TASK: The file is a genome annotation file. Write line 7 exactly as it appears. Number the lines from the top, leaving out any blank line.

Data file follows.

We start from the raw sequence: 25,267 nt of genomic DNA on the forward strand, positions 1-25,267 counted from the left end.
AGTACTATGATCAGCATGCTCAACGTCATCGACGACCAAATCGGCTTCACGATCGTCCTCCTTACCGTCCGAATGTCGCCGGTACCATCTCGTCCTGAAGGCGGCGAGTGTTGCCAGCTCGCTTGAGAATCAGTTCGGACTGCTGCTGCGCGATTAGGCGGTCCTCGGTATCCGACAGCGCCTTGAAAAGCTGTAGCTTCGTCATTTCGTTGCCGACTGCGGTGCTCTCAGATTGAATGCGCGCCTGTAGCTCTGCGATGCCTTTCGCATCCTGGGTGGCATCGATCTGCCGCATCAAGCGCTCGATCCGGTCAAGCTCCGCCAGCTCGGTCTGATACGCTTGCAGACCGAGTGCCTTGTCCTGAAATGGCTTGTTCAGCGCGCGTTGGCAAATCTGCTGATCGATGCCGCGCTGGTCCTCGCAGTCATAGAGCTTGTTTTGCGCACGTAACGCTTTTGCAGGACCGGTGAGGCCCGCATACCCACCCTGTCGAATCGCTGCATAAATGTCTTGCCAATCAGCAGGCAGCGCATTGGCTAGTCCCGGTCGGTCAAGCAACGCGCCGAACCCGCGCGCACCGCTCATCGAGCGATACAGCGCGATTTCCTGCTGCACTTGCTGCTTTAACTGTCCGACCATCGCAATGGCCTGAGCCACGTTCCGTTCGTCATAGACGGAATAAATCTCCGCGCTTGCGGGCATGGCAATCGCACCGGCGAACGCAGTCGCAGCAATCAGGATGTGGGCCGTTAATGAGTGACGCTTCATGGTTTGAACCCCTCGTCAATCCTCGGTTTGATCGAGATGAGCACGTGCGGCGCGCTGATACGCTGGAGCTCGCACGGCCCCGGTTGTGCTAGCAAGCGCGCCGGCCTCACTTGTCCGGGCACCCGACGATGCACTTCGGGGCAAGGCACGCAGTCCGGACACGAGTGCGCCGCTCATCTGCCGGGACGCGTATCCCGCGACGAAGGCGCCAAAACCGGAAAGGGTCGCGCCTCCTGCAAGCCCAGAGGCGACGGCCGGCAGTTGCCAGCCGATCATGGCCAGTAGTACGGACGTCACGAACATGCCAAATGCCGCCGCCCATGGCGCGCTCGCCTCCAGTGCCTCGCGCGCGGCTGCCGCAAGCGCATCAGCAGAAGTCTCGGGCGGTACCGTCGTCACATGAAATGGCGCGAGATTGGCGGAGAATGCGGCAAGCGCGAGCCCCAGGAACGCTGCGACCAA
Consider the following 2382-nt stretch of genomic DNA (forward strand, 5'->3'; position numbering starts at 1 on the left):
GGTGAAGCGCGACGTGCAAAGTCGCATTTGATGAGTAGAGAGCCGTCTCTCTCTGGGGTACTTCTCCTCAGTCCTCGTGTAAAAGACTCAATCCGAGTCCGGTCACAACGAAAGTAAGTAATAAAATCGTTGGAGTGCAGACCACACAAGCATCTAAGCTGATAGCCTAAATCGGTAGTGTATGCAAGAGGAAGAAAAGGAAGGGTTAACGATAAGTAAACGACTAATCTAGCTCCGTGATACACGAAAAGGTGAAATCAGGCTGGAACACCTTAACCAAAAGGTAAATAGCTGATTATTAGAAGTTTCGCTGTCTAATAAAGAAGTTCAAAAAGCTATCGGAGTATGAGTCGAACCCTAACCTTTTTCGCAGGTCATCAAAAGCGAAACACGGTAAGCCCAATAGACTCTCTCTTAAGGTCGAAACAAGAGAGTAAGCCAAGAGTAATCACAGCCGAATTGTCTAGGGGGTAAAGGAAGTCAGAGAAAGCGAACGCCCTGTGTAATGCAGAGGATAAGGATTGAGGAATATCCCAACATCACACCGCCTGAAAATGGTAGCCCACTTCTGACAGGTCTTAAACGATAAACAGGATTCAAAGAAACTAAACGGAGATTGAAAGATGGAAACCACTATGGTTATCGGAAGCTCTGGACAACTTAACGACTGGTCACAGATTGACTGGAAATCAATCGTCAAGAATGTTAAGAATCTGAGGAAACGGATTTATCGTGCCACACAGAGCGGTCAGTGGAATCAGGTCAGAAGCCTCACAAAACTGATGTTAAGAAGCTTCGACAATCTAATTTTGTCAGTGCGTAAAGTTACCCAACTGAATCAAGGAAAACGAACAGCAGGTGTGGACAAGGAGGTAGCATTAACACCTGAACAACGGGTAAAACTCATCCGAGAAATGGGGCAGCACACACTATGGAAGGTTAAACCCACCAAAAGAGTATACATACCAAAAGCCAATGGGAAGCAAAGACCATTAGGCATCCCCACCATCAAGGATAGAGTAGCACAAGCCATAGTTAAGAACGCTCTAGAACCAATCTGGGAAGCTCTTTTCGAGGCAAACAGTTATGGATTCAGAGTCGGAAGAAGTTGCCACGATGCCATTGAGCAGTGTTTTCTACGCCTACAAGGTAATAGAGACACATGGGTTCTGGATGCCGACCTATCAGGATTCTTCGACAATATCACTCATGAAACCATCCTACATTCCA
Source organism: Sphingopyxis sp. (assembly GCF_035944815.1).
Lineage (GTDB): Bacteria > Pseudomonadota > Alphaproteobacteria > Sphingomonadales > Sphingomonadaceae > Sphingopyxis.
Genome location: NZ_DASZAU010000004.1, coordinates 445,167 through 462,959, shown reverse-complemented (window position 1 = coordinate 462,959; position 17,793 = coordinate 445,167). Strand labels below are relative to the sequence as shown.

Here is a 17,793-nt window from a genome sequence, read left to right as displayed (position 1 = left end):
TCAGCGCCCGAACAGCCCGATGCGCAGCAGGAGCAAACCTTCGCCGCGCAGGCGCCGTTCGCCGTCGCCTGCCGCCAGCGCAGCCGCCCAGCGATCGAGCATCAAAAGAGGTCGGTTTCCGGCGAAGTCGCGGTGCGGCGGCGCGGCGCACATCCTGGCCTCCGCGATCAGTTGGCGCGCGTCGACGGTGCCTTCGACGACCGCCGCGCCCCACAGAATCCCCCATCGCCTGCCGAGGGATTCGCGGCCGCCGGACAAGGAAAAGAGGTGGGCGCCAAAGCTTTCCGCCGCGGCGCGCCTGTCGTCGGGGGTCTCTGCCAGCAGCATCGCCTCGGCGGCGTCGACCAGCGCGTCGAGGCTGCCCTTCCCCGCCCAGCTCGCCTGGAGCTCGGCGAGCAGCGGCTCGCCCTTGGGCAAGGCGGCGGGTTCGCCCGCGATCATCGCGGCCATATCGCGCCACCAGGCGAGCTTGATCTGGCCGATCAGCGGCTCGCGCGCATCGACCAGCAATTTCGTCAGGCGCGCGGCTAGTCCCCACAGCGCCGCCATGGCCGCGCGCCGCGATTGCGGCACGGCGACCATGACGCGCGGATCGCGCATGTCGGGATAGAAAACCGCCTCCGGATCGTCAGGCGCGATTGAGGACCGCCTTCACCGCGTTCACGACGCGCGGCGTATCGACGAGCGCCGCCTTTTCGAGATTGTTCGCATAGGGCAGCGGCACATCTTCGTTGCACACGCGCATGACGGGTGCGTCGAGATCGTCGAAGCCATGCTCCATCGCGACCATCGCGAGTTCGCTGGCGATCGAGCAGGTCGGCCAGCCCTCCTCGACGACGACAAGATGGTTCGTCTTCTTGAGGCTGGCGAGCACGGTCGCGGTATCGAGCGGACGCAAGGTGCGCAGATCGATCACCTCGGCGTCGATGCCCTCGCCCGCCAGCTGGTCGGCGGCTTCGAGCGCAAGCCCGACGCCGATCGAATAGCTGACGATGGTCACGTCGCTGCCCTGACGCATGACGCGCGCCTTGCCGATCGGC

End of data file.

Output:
Genome location: NZ_DASZAU010000004.1, coordinates 445,167 through 462,959, shown reverse-complemented (window position 1 = coordinate 462,959; position 17,793 = coordinate 445,167). Strand labels below are relative to the sequence as shown.